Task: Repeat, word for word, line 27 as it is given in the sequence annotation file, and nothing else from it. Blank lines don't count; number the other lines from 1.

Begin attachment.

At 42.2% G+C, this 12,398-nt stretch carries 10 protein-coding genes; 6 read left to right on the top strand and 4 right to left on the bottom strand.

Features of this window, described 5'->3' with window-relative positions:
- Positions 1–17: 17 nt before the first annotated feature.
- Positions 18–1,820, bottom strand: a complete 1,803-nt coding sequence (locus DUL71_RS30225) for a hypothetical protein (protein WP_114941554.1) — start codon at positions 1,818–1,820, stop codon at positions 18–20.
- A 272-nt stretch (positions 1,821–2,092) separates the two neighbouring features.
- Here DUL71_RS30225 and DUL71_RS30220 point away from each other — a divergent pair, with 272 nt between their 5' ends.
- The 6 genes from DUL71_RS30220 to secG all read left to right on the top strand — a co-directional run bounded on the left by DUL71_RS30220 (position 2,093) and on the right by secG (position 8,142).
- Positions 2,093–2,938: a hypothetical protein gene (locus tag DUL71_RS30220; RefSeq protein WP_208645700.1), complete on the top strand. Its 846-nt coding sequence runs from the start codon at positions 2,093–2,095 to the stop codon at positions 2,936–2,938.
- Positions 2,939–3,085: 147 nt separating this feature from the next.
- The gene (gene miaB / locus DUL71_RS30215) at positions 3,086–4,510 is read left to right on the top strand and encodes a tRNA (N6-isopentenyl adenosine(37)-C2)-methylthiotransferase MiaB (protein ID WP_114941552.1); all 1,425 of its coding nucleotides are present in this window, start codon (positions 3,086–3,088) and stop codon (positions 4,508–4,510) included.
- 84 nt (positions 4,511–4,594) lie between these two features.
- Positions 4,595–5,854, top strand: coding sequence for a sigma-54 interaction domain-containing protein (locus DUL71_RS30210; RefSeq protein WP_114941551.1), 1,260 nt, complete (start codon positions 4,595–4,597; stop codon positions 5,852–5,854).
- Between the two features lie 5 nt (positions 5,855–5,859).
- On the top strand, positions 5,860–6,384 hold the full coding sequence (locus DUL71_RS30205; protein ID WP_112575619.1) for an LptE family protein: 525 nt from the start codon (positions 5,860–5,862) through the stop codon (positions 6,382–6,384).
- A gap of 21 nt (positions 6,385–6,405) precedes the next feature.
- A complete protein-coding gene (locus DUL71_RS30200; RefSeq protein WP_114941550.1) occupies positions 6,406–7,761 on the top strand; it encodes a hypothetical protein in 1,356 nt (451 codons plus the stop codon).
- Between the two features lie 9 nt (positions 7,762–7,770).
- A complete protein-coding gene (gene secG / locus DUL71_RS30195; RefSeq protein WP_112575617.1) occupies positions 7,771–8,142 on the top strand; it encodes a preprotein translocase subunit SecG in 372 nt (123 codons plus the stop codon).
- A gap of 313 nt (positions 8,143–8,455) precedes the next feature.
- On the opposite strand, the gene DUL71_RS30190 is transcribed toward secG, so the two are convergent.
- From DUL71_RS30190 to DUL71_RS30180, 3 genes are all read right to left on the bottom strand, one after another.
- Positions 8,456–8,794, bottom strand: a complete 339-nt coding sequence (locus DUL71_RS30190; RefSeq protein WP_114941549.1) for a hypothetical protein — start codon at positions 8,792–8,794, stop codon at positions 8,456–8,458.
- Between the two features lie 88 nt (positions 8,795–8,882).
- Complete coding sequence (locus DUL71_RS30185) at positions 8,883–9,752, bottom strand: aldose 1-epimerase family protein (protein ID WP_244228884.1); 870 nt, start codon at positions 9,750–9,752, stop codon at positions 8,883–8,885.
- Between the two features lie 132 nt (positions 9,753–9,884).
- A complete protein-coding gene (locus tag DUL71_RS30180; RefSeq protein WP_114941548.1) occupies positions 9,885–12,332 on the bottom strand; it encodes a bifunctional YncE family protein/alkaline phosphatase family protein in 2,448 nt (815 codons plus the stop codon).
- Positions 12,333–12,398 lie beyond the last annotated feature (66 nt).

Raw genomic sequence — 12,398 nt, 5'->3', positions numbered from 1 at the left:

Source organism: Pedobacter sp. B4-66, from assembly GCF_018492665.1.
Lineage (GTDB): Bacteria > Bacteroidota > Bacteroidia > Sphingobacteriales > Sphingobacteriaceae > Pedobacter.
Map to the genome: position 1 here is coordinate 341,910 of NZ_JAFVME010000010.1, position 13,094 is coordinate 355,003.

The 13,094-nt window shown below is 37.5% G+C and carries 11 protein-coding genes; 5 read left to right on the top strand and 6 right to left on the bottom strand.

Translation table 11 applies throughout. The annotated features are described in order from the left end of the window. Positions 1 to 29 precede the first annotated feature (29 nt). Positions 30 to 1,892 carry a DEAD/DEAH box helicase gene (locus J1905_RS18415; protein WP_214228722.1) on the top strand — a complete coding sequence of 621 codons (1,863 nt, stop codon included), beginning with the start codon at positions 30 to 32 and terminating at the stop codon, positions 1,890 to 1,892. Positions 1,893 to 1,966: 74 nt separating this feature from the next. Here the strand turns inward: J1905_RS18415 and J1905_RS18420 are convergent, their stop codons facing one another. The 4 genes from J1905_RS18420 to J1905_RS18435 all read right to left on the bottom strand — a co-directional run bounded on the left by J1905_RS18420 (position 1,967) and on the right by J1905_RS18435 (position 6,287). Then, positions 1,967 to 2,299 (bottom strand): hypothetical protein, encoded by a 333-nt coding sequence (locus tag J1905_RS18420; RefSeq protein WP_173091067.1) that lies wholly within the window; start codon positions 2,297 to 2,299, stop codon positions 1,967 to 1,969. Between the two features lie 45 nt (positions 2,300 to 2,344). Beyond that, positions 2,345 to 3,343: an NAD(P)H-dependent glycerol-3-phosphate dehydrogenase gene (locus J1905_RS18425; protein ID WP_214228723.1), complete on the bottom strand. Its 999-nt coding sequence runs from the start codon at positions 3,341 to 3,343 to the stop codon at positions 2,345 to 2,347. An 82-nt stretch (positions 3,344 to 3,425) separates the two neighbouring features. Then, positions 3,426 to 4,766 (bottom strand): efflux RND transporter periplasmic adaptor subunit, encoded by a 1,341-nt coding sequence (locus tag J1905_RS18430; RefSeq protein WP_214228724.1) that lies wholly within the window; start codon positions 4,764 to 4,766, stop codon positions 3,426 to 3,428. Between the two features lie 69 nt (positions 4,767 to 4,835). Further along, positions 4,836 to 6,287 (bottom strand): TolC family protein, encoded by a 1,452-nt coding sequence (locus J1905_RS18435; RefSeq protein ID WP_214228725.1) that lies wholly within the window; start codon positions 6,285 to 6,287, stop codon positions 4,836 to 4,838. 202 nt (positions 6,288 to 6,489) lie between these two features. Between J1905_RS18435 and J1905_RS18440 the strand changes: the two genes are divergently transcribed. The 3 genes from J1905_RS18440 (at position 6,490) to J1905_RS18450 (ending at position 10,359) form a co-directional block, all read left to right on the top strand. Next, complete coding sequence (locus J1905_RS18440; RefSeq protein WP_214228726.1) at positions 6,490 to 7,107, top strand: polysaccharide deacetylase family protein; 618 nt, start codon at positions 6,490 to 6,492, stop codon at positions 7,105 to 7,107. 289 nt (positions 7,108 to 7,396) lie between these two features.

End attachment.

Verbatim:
- Positions 12,333–12,398 lie beyond the last annotated feature (66 nt).